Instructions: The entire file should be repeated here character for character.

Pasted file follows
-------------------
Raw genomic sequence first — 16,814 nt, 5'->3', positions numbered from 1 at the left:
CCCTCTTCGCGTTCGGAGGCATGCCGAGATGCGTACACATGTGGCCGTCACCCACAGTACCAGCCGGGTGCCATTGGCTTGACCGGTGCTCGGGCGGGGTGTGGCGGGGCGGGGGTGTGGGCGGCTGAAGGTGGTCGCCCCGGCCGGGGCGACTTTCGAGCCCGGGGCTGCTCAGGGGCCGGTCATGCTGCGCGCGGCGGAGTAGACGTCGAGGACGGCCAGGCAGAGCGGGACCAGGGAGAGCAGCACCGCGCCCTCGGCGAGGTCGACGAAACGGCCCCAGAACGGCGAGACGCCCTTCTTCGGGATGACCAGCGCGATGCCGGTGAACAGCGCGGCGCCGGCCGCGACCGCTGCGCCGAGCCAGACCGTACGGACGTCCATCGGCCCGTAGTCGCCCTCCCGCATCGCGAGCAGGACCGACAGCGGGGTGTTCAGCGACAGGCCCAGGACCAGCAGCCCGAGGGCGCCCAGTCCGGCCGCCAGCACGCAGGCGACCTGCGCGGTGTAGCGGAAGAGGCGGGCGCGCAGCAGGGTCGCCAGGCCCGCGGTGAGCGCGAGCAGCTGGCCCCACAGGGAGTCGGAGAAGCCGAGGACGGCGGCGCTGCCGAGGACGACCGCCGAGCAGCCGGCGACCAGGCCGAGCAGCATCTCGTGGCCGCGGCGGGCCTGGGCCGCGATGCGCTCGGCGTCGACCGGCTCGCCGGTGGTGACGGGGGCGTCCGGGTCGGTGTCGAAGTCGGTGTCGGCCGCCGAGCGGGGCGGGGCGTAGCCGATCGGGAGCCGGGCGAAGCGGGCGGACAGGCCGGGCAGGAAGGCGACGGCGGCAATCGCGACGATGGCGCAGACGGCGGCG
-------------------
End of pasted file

Raw genomic sequence first — 16,814 nt, 5'->3', positions numbered from 1 at the left:
CCCTCTTCGCGTTCGGAGGCATGCCGAGATGCGTACACATGTGGCCGTCACCCACAGTACCAGCCGGGTGCCATTGGCTTGACCGGTGCTCGGGCGGGGTGTGGCGGGGCGGGGGTGTGGGCGGCTGAAGGTGGTCGCCCCGGCCGGGGCGACTTTCGAGCCCGGGGCTGCTCAGGGGCCGGTCATGCTGCGCGCGGCGGAGTAGACGTCGAGGACGGCCAGGCAGAGCGGGACCAGGGAGAGCAGCACCGCGCCCTCGGCGAGGTCGACGAAACGGCCCCAGAACGGCGAGACGCCCTTCTTCGGGATGACCAGCGCGATGCCGGTGAACAGCGCGGCGCCGGCCGCGACCGCTGCGCCGAGCCAGACCGTACGGACGTCCATCGGCCCGTAGTCGCCCTCCCGCATCGCGAGCAGGACCGACAGCGGGGTGTTCAGCGACAGGCCCAGGACCAGCAGCCCGAGGGCGCCCAGTCCGGCCGCCAGCACGCAGGCGACCTGCGCGGTGTAGCGGAAGAGGCGGGCGCGCAGCAGGGTCGCCAGGCCCGCGGTGAGCGCGAGCAGCTGGCCCCACAGGGAGTCGGAGAAGCCGAGGACGGCGGCGCTGCCGAGGACGACCGCCGAGCAGCCGGCGACCAGGCCGAGCAGCATCTCGTGGCCGCGGCGGGCCTGGGCCGCGATGCGCTCGGCGTCGACCGGCTCGCCGGTGGTGACGGGGGCGTCCGGGTCGGTGTCGAAGTCGGTGTCGGCCGCCGAGCGGGGCGGGGCGTAGCCGATCGGGAGCCGGGCGAAGCGGGCGGACAGGCCGGGCAGGAAGGCGACGGCGGCAATCGCGACGATGGCGCAGACGGCGGCG